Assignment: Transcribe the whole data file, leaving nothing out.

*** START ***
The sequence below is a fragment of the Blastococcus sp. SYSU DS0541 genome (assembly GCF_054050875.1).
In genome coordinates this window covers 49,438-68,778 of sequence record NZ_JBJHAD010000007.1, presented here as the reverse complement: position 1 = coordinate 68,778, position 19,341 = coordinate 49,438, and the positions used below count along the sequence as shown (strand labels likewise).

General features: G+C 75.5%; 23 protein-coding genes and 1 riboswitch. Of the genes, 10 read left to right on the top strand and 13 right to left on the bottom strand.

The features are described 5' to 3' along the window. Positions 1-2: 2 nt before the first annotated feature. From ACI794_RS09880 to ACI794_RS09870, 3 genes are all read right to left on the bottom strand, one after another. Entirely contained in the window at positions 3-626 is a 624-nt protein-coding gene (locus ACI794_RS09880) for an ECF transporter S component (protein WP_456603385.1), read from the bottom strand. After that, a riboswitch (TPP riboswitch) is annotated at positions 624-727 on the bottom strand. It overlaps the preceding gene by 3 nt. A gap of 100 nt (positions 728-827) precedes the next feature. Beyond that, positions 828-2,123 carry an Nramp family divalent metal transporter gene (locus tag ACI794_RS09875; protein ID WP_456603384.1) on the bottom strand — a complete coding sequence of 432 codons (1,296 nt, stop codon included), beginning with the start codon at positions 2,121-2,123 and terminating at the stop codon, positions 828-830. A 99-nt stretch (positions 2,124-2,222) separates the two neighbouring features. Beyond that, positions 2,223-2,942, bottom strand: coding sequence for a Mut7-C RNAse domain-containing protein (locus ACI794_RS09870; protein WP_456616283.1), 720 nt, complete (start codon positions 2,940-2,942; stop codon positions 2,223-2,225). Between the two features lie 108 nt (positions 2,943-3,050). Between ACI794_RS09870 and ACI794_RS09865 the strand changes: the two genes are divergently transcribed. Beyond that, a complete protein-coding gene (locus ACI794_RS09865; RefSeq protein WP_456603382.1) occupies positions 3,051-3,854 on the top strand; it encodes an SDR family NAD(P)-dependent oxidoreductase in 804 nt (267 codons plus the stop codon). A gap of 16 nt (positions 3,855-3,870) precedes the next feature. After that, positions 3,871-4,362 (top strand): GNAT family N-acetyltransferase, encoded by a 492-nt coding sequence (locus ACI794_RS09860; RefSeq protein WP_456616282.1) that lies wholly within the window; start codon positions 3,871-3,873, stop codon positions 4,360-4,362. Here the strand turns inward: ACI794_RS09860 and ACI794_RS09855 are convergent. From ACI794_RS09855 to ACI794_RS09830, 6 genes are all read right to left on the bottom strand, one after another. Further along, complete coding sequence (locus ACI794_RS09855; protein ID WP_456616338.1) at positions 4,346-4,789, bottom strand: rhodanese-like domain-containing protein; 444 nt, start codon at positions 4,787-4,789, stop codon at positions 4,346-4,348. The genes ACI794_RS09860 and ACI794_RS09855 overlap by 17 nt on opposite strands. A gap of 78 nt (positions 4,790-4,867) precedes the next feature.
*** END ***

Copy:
The sequence below is a fragment of the Blastococcus sp. SYSU DS0541 genome (assembly GCF_054050875.1).
In genome coordinates this window covers 49,438-68,778 of sequence record NZ_JBJHAD010000007.1, presented here as the reverse complement: position 1 = coordinate 68,778, position 19,341 = coordinate 49,438, and the positions used below count along the sequence as shown (strand labels likewise).

General features: G+C 75.5%; 23 protein-coding genes and 1 riboswitch. Of the genes, 10 read left to right on the top strand and 13 right to left on the bottom strand.

The features are described 5' to 3' along the window. Positions 1-2: 2 nt before the first annotated feature. From ACI794_RS09880 to ACI794_RS09870, 3 genes are all read right to left on the bottom strand, one after another. Entirely contained in the window at positions 3-626 is a 624-nt protein-coding gene (locus ACI794_RS09880) for an ECF transporter S component (protein WP_456603385.1), read from the bottom strand. After that, a riboswitch (TPP riboswitch) is annotated at positions 624-727 on the bottom strand. It overlaps the preceding gene by 3 nt. A gap of 100 nt (positions 728-827) precedes the next feature. Beyond that, positions 828-2,123 carry an Nramp family divalent metal transporter gene (locus tag ACI794_RS09875; protein ID WP_456603384.1) on the bottom strand — a complete coding sequence of 432 codons (1,296 nt, stop codon included), beginning with the start codon at positions 2,121-2,123 and terminating at the stop codon, positions 828-830. A 99-nt stretch (positions 2,124-2,222) separates the two neighbouring features. Beyond that, positions 2,223-2,942, bottom strand: coding sequence for a Mut7-C RNAse domain-containing protein (locus ACI794_RS09870; protein WP_456616283.1), 720 nt, complete (start codon positions 2,940-2,942; stop codon positions 2,223-2,225). Between the two features lie 108 nt (positions 2,943-3,050). Between ACI794_RS09870 and ACI794_RS09865 the strand changes: the two genes are divergently transcribed. Beyond that, a complete protein-coding gene (locus ACI794_RS09865; RefSeq protein WP_456603382.1) occupies positions 3,051-3,854 on the top strand; it encodes an SDR family NAD(P)-dependent oxidoreductase in 804 nt (267 codons plus the stop codon). A gap of 16 nt (positions 3,855-3,870) precedes the next feature. After that, positions 3,871-4,362 (top strand): GNAT family N-acetyltransferase, encoded by a 492-nt coding sequence (locus ACI794_RS09860; RefSeq protein WP_456616282.1) that lies wholly within the window; start codon positions 3,871-3,873, stop codon positions 4,360-4,362. Here the strand turns inward: ACI794_RS09860 and ACI794_RS09855 are convergent. From ACI794_RS09855 to ACI794_RS09830, 6 genes are all read right to left on the bottom strand, one after another. Further along, complete coding sequence (locus ACI794_RS09855; protein ID WP_456616338.1) at positions 4,346-4,789, bottom strand: rhodanese-like domain-containing protein; 444 nt, start codon at positions 4,787-4,789, stop codon at positions 4,346-4,348. The genes ACI794_RS09860 and ACI794_RS09855 overlap by 17 nt on opposite strands. A gap of 78 nt (positions 4,790-4,867) precedes the next feature.